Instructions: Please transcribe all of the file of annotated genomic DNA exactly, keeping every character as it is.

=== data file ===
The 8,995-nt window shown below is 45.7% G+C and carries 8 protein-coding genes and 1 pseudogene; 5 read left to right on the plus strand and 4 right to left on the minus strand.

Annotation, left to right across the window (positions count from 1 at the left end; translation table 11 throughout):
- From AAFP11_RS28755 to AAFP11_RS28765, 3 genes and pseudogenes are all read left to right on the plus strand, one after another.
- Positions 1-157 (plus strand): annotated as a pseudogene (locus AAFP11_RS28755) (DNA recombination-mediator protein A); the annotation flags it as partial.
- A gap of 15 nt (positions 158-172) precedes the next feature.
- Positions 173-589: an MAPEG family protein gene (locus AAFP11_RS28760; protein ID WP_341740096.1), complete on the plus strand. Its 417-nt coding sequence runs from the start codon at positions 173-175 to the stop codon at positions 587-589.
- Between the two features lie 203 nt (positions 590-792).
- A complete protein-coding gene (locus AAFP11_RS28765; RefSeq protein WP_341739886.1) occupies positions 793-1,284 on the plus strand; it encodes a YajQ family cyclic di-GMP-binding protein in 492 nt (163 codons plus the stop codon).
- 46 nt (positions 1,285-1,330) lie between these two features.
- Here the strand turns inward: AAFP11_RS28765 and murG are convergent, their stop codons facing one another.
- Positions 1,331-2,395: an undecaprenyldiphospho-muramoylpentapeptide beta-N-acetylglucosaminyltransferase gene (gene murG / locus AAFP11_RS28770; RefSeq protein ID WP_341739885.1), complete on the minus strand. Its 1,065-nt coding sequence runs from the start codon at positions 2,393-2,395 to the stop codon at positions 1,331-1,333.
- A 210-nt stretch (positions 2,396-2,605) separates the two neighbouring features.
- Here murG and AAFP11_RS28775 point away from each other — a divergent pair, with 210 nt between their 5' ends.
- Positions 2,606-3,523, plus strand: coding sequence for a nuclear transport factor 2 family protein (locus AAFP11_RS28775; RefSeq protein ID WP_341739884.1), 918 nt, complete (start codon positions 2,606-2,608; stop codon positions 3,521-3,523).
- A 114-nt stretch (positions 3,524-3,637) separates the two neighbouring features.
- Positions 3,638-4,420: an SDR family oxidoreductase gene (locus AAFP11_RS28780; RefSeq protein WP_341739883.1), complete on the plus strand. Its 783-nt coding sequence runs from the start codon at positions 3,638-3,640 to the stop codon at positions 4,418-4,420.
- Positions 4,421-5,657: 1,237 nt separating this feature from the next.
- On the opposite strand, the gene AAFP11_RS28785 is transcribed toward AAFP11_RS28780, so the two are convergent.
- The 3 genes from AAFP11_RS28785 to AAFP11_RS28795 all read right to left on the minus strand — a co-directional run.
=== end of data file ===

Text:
The 8,995-nt window shown below is 45.7% G+C and carries 8 protein-coding genes and 1 pseudogene; 5 read left to right on the plus strand and 4 right to left on the minus strand.

Annotation, left to right across the window (positions count from 1 at the left end; translation table 11 throughout):
- From AAFP11_RS28755 to AAFP11_RS28765, 3 genes and pseudogenes are all read left to right on the plus strand, one after another.
- Positions 1-157 (plus strand): annotated as a pseudogene (locus AAFP11_RS28755) (DNA recombination-mediator protein A); the annotation flags it as partial.
- A gap of 15 nt (positions 158-172) precedes the next feature.
- Positions 173-589: an MAPEG family protein gene (locus AAFP11_RS28760; protein ID WP_341740096.1), complete on the plus strand. Its 417-nt coding sequence runs from the start codon at positions 173-175 to the stop codon at positions 587-589.
- Between the two features lie 203 nt (positions 590-792).
- A complete protein-coding gene (locus AAFP11_RS28765; RefSeq protein WP_341739886.1) occupies positions 793-1,284 on the plus strand; it encodes a YajQ family cyclic di-GMP-binding protein in 492 nt (163 codons plus the stop codon).
- 46 nt (positions 1,285-1,330) lie between these two features.
- Here the strand turns inward: AAFP11_RS28765 and murG are convergent, their stop codons facing one another.
- Positions 1,331-2,395: an undecaprenyldiphospho-muramoylpentapeptide beta-N-acetylglucosaminyltransferase gene (gene murG / locus AAFP11_RS28770; RefSeq protein ID WP_341739885.1), complete on the minus strand. Its 1,065-nt coding sequence runs from the start codon at positions 2,393-2,395 to the stop codon at positions 1,331-1,333.
- A 210-nt stretch (positions 2,396-2,605) separates the two neighbouring features.
- Here murG and AAFP11_RS28775 point away from each other — a divergent pair, with 210 nt between their 5' ends.
- Positions 2,606-3,523, plus strand: coding sequence for a nuclear transport factor 2 family protein (locus AAFP11_RS28775; RefSeq protein ID WP_341739884.1), 918 nt, complete (start codon positions 2,606-2,608; stop codon positions 3,521-3,523).
- A 114-nt stretch (positions 3,524-3,637) separates the two neighbouring features.
- Positions 3,638-4,420: an SDR family oxidoreductase gene (locus AAFP11_RS28780; RefSeq protein WP_341739883.1), complete on the plus strand. Its 783-nt coding sequence runs from the start codon at positions 3,638-3,640 to the stop codon at positions 4,418-4,420.
- Positions 4,421-5,657: 1,237 nt separating this feature from the next.
- On the opposite strand, the gene AAFP11_RS28785 is transcribed toward AAFP11_RS28780, so the two are convergent.
- The 3 genes from AAFP11_RS28785 to AAFP11_RS28795 all read right to left on the minus strand — a co-directional run.